Judge in West Virginia faces second conspiracy case

Story highlights

  • Mingo County is in southern West Virginia
  • The latest conspiracy case involves a late sheriff's alleged activities
  • The earlier case involved an alleged effort to falsely implicate a man
The judge in southern West Virginia who faces federal conspiracy charges after being accused of plotting to frame his secretary's husband in various crimes has been charged in another conspiracy case, U.S. Attorney Booth Goodwin said Thursday.
Mingo County Circuit Judge Michael Thornsbury allegedly conspired with other county elected officials to cover up evidence of alleged "illegal drug use and other misconduct" by late Mingo County Sheriff Eugene Crum," Goodwin said.
A Mingo County drug defendant earlier this year began to provide the FBI with information about the misconduct, Goodwin said in a news release.
Crum learned that the informant and his attorney were providing information about Crum to the FBI, the release said. As a result, Crum, Thornsbury and other Mingo elected officials "conspired" to protect Crum and stop the informant, who was referred to in the charging document as G.W., it said.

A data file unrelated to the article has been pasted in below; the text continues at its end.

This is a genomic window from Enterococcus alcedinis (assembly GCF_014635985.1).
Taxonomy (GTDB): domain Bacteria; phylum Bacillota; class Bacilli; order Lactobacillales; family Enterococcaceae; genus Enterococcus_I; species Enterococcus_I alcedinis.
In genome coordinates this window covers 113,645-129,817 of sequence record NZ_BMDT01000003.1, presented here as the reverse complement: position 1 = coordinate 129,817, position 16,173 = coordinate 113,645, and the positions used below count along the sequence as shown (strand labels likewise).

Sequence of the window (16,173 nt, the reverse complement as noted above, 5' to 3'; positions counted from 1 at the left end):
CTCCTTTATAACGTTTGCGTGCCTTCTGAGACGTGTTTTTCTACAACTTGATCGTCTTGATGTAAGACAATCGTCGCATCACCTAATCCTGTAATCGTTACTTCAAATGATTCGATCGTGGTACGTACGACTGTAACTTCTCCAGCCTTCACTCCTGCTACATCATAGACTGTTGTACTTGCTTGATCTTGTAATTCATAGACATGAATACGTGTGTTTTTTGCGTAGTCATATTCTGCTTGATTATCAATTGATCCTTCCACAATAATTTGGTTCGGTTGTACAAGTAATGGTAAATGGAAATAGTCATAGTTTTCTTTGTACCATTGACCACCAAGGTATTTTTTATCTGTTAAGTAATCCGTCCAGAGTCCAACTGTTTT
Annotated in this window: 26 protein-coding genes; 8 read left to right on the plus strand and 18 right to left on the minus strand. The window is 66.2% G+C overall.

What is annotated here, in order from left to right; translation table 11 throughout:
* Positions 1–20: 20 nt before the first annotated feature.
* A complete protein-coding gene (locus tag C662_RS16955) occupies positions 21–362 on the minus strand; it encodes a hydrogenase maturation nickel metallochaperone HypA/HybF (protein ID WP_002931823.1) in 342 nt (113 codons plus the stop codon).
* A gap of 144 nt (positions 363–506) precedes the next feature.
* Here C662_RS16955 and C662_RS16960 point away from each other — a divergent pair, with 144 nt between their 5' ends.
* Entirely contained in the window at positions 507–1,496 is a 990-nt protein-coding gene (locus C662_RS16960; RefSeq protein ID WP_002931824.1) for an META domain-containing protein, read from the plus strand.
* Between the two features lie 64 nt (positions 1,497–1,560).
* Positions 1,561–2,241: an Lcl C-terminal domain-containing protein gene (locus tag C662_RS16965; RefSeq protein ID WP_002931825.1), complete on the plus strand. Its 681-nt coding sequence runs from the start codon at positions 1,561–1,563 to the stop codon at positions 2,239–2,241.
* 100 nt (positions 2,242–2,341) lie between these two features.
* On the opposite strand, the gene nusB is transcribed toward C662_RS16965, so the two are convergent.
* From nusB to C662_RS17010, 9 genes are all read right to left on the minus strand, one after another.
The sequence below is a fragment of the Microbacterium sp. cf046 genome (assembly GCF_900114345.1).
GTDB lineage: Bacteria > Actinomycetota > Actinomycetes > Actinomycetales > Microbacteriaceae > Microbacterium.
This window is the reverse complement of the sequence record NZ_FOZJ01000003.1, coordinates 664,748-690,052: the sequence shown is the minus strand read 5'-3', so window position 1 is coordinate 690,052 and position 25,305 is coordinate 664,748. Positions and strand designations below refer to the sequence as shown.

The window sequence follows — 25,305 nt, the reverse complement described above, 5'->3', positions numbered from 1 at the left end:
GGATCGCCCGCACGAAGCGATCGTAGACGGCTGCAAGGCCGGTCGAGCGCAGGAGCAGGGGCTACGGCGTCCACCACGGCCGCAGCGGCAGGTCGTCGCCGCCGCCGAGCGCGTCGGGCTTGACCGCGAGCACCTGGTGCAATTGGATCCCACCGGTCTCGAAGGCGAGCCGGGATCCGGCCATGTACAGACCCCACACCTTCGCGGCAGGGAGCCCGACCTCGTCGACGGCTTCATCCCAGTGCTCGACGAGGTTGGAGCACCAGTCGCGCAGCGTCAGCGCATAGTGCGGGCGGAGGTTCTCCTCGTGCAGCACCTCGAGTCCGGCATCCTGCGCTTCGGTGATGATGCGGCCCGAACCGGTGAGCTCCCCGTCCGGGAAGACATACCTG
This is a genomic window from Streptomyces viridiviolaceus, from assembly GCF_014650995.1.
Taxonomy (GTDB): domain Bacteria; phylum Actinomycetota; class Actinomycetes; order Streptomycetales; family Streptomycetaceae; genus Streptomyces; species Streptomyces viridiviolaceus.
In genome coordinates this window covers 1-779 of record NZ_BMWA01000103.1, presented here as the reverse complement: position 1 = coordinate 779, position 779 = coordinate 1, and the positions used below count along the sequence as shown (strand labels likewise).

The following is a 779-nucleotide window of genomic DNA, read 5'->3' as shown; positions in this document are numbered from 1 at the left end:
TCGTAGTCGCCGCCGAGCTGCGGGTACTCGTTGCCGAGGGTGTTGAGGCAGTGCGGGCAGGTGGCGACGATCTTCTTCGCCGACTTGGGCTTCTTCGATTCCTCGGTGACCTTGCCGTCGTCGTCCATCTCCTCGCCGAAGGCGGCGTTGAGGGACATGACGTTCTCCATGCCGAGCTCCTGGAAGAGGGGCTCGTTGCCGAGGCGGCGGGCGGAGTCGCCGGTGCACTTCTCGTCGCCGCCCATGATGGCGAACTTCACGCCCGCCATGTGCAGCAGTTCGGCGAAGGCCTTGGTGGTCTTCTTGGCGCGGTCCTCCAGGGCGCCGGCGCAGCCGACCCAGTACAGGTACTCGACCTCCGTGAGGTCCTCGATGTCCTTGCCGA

"They arranged to offer G.W. favorable plea deal if he would fire his attorney, who was assisting G.W.'s communication with federal authorities, and replace him with an attorney chosen by Crum and the other elected officials," the release said.
Earlier this year, Thornsbury pleaded not guilty to federal conspiracy charges stemming from an alleged plot to falsely implicate the husband of his secretary after she broke off an affair with the judge. Thornsbury's trial date was set for October 15, and he was released on a $10,000 bond.
Federal documents allege that a five-year vendetta included plotting to plant drugs under the husband's car, recruiting a state trooper to arrest the man on bogus theft charges, and persuading a police officer to arrest him on groundless assault and battery charges.